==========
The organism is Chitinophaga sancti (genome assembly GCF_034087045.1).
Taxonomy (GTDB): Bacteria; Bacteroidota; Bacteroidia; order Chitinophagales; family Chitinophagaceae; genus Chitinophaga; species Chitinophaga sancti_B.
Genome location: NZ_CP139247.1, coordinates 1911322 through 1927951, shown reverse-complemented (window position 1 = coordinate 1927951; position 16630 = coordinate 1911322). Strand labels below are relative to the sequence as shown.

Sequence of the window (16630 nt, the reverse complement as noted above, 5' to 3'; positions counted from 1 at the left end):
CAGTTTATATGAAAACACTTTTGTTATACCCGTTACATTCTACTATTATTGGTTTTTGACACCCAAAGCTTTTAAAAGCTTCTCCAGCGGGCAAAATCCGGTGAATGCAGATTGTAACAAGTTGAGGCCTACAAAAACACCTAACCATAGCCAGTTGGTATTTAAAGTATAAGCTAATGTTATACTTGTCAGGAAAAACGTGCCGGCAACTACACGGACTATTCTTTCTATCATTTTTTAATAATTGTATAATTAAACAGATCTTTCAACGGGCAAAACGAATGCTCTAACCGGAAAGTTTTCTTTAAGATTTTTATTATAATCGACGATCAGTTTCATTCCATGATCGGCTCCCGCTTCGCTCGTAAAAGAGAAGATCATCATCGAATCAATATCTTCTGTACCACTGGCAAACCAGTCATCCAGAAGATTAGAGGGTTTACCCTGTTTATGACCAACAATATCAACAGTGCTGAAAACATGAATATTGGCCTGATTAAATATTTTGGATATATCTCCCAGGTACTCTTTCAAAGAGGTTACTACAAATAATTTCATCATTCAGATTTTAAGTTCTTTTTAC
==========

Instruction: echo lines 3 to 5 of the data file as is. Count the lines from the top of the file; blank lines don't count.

Genome location: NZ_CP139247.1, coordinates 1911322 through 1927951, shown reverse-complemented (window position 1 = coordinate 1927951; position 16630 = coordinate 1911322). Strand labels below are relative to the sequence as shown.

Sequence of the window (16630 nt, the reverse complement as noted above, 5' to 3'; positions counted from 1 at the left end):
CAGTTTATATGAAAACACTTTTGTTATACCCGTTACATTCTACTATTATTGGTTTTTGACACCCAAAGCTTTTAAAAGCTTCTCCAGCGGGCAAAATCCGGTGAATGCAGATTGTAACAAGTTGAGGCCTACAAAAACACCTAACCATAGCCAGTTGGTATTTAAAGTATAAGCTAATGTTATACTTGTCAGGAAAAACGTGCCGGCAACTACACGGACTATTCTTTCTATCATTTTTTAATAATTGTATAATTAAACAGATCTTTCAACGGGCAAAACGAATGCTCTAACCGGAAAGTTTTCTTTAAGATTTTTATTATAATCGACGATCAGTTTCATTCCATGATCGGCTCCCGCTTCGCTCGTAAAAGAGAAGATCATCATCGAATCAATATCTTCTGTACCACTGGCAAACCAGTCATCCAGAAGATTAGAGGGTTTACCCTGTTTATGACCAACAATATCAACAGTGCTGAAAACATGAATATTGGCCTGATTAAATATTTTGGATATATCTCCCAGGTACTCTTTCAAAGAGGTTACTACAAATAATTTCATCATTCAGATTTTAAGTTCTTTTTAC